The Making of an American: An Iraqi’s Journey to Citizenship

Threatened by extremists for working for TIME in Baghdad, Marwan Sadiq fled his homeland Iraq for the U.S. On July 4, 2012, he became a citizen. This is his story

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Erica Sadiq

Marwan Sadiq, TIME's former Baghdad interpreter who became a U.S. citizen on July 4, 2012, in Mount Vernon, Va.

On July 4, I proudly became an American citizen. It’s the first time in quite a few years that I feel I belong somewhere in this world. The journey has not been easy.

I was 23 years old when I left the country of my birth, Iraq. A blacked-out sedan had followed me from my place of work in Baghdad to my home. Armed men bolted out and pointed AK-47s at me as I ran toward the house. “Come here, traitor! Come here! We know you. We know what you do.” It was no longer safe to remain in Iraq.

What did I do? I was a young interpreter for TIME magazine’s bureau, motivated to become a journalist. I’d just graduated from college, willing to do whatever it took to get ahead. I went to dangerous places, I visited locations contaminated with nuclear waste, I even pretended that I was an arms smuggler just to get a story. However, amid the year of violence that ravaged Iraq following the U.S. invasion in 2003, working for a foreign company — let alone American media — was considered by certain Iraqis to be a sin redeemable only by capital punishment. Those Iraqis who did — there were hundreds of us — were considered by extremists to be CIA or Israeli Mossad agents conspiring against our own.

On April 4, 2004, with the help of my colleagues at TIME, I left Iraq for Jordan then Egypt. After several interrogations by Jordanian and Egyptian intelligence, I was finally allowed to fly to the U.S., a country I had only seen in Rambo and Terminator movies, a nation of bloodthirsty creatures who ran cities, where getting drunk and having sex with random people was the norm.

Just kidding. I knew how to differentiate the propaganda fed to us by Saddam Hussein and reality — for the most part. But there were still a lot of things that were new and strange and a little scary to me. For example, I’d never met a Jewish person in my life. My entire life had been designed to worship a god named Saddam Hussein who famously hated Israel. Nor had I ever spoken to a gay person. What do I do if I were introduced to such people? Should I shake hands? But with help from friends and mentors who didn’t mind my naive and primitive questions, the process of my evolution started.

In fact, many people who offered me support and guidance at the beginning of this amazing experience were Jewish. At first, I didn’t know whether to trust them. I thought: “What do these people want from me? Why are they helping me? Do they want me to turn against my own kind? What should I do?”

As the days and weeks went by, however, I started to understand what makes this country a great one. Its people look at you as a fellow human being, regardless of skin color, beliefs, religion and sexual orientation. It is as if there was a filter that kept out anything that would prejudice their judgment of you. Of course, there were instances when I felt I was judged because I wasn’t white. But they were rare, and I knew that it was the American way to stand up for myself.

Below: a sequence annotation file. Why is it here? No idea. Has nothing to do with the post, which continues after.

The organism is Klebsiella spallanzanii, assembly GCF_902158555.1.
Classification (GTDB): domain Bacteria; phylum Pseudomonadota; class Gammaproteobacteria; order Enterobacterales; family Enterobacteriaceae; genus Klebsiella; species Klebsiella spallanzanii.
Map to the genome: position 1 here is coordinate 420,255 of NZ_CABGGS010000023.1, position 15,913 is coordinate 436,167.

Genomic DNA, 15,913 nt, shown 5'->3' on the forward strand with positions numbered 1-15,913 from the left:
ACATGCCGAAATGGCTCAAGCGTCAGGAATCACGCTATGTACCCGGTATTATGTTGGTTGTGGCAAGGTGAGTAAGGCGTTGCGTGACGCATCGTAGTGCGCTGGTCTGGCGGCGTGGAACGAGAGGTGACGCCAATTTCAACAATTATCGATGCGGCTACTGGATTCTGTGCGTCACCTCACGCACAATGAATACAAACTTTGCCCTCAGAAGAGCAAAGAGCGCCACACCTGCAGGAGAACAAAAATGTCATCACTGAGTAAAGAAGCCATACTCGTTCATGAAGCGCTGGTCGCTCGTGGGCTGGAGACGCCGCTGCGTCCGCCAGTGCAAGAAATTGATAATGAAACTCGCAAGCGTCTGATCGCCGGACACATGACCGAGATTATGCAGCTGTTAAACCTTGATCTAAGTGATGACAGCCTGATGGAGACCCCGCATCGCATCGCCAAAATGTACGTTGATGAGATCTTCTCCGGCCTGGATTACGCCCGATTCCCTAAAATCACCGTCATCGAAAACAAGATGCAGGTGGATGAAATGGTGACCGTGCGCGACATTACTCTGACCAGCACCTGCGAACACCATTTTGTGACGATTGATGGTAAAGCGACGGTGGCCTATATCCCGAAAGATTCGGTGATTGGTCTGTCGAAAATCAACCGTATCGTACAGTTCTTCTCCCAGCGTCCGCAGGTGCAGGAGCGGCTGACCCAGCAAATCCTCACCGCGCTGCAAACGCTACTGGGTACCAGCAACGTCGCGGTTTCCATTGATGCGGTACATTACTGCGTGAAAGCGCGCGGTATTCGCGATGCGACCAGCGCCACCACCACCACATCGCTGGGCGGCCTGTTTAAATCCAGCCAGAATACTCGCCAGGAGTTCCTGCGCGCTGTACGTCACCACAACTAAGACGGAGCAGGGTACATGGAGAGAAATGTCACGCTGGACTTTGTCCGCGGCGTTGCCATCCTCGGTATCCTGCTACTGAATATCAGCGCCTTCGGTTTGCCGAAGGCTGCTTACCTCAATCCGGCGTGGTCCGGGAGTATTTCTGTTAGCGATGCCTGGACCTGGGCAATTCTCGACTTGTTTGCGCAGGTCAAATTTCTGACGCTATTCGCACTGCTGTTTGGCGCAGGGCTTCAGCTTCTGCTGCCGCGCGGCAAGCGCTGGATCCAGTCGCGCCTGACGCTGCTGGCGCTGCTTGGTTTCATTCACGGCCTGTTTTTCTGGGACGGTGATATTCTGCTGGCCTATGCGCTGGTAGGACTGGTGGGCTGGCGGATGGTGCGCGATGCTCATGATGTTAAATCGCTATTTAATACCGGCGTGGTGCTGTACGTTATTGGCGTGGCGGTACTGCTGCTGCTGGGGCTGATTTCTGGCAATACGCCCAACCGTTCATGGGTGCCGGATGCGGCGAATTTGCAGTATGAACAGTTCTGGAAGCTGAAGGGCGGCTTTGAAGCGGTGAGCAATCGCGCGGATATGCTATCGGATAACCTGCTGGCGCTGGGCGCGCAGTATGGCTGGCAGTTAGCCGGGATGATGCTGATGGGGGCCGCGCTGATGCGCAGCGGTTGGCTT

Before I arrived in the U.S., an American colleague advised me to stay away from the Midwest and the Bible Belt because he said the people there didn’t quite understand foreign cultures. But what do you know? I fell in love with a Southern girl from said Belt and got married in the nation’s capital in early 2007. Erica’s family was extremely accepting, hospitable and generous, even though they were never before exposed to my culture. I lived in a small town in North Carolina for a year and a half, and I learned to deep-fry chicken while working as a cook at the local Chick-fil-A. Erica and I now live in Woodbridge, outside Washington, D.C., and I work for the Middle East Broadcasting Networks.

You could say that I’m fortunate to have found a woman who loves me, and an American family who never makes me feel like an outsider. My wife’s grandmother did try to convert me to Christianity once or twice. Make that two dozen times for good measure. But I’m still Muslim. I’ve kept the Southern influence limited to NASCAR and country music, y’all.

Like President Obama, I have also evolved on the issue of gay rights. A gay friend of mine helped me understand it. He allowed me to ask serious and personal questions in order to come up with a startling but simple conclusion: gays and lesbians are people just like me. They eat burgers and wings, and ride Harley Davidson bikes. In many cases, they are soldiers stopping bullets coming our way.

Oh, yes. I do like burgers and wings.

But I do miss Iraq’s heart-attack inducing food — and smoking indoors. I seriously miss my family — my parents and two brothers (the younger one is now so exposed to American culture that Xzibit is his favorite rapper). They are thousands of miles away, but they are proud of what I have accomplished.

I lost a lot but gained a lot too. America, you have changed me forever. I was a kid growing up in a conservative Muslim society and now I’m practically a hippie who calls for gay rights and a woman’s right to choose.

Say what you want. We don’t have to agree, but I will listen. After all I’m an American and proud to be.